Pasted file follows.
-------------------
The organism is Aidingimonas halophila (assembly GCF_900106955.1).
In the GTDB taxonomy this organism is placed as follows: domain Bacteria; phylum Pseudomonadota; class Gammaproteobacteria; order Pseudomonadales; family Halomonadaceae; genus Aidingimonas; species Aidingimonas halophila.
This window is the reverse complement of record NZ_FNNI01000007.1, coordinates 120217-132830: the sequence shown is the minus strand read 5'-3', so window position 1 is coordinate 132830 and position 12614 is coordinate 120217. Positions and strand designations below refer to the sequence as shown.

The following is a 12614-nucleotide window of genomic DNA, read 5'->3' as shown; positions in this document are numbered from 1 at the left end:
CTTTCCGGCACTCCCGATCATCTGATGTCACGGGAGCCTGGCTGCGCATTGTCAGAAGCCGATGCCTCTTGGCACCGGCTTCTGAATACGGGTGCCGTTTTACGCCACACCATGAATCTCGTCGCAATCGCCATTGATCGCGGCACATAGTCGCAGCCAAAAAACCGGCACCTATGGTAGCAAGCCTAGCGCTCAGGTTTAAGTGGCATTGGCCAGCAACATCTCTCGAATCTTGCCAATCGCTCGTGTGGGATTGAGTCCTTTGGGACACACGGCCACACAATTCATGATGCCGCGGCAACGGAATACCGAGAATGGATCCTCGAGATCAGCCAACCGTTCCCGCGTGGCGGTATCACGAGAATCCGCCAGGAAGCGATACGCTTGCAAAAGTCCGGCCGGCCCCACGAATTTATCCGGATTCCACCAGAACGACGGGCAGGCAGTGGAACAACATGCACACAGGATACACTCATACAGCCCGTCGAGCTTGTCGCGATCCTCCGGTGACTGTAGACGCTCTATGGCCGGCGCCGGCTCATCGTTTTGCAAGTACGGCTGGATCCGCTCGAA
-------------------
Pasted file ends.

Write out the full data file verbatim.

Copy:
The organism is Aidingimonas halophila (assembly GCF_900106955.1).
In the GTDB taxonomy this organism is placed as follows: domain Bacteria; phylum Pseudomonadota; class Gammaproteobacteria; order Pseudomonadales; family Halomonadaceae; genus Aidingimonas; species Aidingimonas halophila.
This window is the reverse complement of record NZ_FNNI01000007.1, coordinates 120217-132830: the sequence shown is the minus strand read 5'-3', so window position 1 is coordinate 132830 and position 12614 is coordinate 120217. Positions and strand designations below refer to the sequence as shown.

The following is a 12614-nucleotide window of genomic DNA, read 5'->3' as shown; positions in this document are numbered from 1 at the left end:
CTTTCCGGCACTCCCGATCATCTGATGTCACGGGAGCCTGGCTGCGCATTGTCAGAAGCCGATGCCTCTTGGCACCGGCTTCTGAATACGGGTGCCGTTTTACGCCACACCATGAATCTCGTCGCAATCGCCATTGATCGCGGCACATAGTCGCAGCCAAAAAACCGGCACCTATGGTAGCAAGCCTAGCGCTCAGGTTTAAGTGGCATTGGCCAGCAACATCTCTCGAATCTTGCCAATCGCTCGTGTGGGATTGAGTCCTTTGGGACACACGGCCACACAATTCATGATGCCGCGGCAACGGAATACCGAGAATGGATCCTCGAGATCAGCCAACCGTTCCCGCGTGGCGGTATCACGAGAATCCGCCAGGAAGCGATACGCTTGCAAAAGTCCGGCCGGCCCCACGAATTTATCCGGATTCCACCAGAACGACGGGCAGGCAGTGGAACAACATGCACACAGGATACACTCATACAGCCCGTCGAGCTTGTCGCGATCCTCCGGTGACTGTAGACGCTCTATGGCCGGCGCCGGCTCATCGTTTTGCAAGTACGGCTGGATCCGCTCGAA